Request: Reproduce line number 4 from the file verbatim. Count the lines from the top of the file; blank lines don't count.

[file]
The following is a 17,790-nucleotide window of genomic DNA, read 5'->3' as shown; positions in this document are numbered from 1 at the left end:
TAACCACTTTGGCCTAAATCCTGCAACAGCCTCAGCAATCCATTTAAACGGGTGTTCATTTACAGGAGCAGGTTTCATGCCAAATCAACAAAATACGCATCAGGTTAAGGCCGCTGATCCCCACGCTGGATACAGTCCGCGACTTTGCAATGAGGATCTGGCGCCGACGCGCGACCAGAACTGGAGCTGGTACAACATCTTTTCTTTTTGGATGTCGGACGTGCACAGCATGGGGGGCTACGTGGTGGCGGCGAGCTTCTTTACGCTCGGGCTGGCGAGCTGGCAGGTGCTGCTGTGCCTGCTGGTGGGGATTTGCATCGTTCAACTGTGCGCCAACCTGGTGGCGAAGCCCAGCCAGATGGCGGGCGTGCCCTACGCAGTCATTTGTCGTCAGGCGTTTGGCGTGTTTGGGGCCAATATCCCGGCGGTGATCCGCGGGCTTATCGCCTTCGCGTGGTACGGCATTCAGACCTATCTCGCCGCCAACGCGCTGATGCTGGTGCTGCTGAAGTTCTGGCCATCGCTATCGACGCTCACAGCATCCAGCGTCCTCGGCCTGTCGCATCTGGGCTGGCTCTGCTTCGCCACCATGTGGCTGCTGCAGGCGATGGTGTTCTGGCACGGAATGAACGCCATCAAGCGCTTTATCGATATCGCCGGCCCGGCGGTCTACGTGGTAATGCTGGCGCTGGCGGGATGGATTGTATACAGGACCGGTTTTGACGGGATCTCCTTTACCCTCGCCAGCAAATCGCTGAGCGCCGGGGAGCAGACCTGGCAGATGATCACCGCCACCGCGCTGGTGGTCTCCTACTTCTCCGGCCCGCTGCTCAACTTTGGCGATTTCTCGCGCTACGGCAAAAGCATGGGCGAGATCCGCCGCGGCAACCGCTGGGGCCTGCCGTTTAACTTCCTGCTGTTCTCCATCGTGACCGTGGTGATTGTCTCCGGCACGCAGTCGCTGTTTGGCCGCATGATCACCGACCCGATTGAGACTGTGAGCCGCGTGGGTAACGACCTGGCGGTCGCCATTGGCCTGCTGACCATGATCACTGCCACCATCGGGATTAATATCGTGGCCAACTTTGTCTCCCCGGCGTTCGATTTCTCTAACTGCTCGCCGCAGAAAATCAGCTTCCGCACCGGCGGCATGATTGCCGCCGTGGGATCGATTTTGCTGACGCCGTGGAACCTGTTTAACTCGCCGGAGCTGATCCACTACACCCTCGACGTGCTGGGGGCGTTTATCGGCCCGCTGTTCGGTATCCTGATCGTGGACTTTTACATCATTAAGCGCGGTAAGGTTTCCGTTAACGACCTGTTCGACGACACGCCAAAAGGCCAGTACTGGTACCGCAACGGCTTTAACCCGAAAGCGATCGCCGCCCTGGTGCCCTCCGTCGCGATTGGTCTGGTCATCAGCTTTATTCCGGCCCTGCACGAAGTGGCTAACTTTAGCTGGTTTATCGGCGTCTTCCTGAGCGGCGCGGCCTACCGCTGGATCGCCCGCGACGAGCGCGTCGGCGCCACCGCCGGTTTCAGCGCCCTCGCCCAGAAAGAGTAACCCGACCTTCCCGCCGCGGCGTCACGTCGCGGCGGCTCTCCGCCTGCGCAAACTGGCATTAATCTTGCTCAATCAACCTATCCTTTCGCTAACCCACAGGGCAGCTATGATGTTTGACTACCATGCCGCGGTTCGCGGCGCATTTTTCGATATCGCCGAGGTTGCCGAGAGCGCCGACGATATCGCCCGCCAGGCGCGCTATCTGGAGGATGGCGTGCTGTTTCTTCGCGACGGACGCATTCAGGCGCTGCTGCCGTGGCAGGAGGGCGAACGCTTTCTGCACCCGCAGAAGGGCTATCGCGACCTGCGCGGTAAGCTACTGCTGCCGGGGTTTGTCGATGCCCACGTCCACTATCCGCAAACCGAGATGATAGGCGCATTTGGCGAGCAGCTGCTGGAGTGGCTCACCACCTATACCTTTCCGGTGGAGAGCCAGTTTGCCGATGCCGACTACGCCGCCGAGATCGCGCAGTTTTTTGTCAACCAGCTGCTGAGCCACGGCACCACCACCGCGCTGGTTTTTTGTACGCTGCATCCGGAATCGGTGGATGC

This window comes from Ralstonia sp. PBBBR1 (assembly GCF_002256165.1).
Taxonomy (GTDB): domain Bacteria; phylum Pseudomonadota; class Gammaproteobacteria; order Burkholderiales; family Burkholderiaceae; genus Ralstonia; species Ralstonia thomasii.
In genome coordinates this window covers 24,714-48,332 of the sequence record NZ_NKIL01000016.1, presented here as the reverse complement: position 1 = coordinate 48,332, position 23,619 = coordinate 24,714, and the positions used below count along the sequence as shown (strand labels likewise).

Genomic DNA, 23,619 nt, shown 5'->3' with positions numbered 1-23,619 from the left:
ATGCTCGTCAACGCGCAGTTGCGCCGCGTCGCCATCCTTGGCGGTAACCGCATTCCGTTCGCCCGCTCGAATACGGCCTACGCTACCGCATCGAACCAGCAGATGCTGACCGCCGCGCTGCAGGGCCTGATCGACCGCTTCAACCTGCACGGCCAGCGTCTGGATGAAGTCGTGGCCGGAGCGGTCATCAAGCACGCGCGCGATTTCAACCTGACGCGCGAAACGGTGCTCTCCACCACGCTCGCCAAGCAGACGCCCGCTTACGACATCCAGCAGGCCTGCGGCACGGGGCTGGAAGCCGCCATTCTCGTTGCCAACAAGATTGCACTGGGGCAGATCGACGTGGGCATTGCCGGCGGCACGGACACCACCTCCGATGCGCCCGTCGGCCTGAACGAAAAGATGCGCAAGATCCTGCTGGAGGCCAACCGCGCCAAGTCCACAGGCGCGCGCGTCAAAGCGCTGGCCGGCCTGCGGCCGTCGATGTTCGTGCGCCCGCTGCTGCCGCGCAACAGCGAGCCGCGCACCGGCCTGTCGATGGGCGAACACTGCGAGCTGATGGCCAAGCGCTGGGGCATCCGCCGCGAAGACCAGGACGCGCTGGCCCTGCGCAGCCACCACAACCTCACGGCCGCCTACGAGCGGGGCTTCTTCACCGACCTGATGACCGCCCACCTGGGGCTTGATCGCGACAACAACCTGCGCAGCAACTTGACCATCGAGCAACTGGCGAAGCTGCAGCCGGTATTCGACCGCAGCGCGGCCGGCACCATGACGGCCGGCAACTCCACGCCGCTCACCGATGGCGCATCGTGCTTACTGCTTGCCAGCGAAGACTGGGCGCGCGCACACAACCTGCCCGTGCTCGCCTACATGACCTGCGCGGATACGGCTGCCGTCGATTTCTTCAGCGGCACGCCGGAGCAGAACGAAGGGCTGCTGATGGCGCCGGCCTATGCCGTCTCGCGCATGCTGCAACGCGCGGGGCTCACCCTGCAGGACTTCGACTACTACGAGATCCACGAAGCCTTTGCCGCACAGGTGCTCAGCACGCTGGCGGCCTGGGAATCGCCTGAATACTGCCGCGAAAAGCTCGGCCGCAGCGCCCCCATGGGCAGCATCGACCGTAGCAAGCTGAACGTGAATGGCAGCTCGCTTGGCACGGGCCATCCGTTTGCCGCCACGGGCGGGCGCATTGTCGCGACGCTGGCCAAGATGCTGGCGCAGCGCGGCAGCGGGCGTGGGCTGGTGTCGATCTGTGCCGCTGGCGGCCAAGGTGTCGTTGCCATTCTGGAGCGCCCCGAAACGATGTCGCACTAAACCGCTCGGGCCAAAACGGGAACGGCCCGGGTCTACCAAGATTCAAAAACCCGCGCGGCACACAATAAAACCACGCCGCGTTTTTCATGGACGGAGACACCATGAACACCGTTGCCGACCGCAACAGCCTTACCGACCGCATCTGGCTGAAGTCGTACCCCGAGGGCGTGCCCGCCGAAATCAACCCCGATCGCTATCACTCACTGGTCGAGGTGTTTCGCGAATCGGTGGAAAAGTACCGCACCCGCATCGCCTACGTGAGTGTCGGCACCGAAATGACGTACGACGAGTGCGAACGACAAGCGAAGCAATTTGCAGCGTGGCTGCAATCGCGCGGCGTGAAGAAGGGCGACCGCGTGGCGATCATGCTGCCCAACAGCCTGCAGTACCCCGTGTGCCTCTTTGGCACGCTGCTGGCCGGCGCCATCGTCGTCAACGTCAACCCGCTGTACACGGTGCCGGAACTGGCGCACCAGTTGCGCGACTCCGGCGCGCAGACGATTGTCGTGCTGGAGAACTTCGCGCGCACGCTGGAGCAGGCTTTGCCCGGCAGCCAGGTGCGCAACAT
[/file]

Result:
Taxonomy (GTDB): domain Bacteria; phylum Pseudomonadota; class Gammaproteobacteria; order Burkholderiales; family Burkholderiaceae; genus Ralstonia; species Ralstonia thomasii.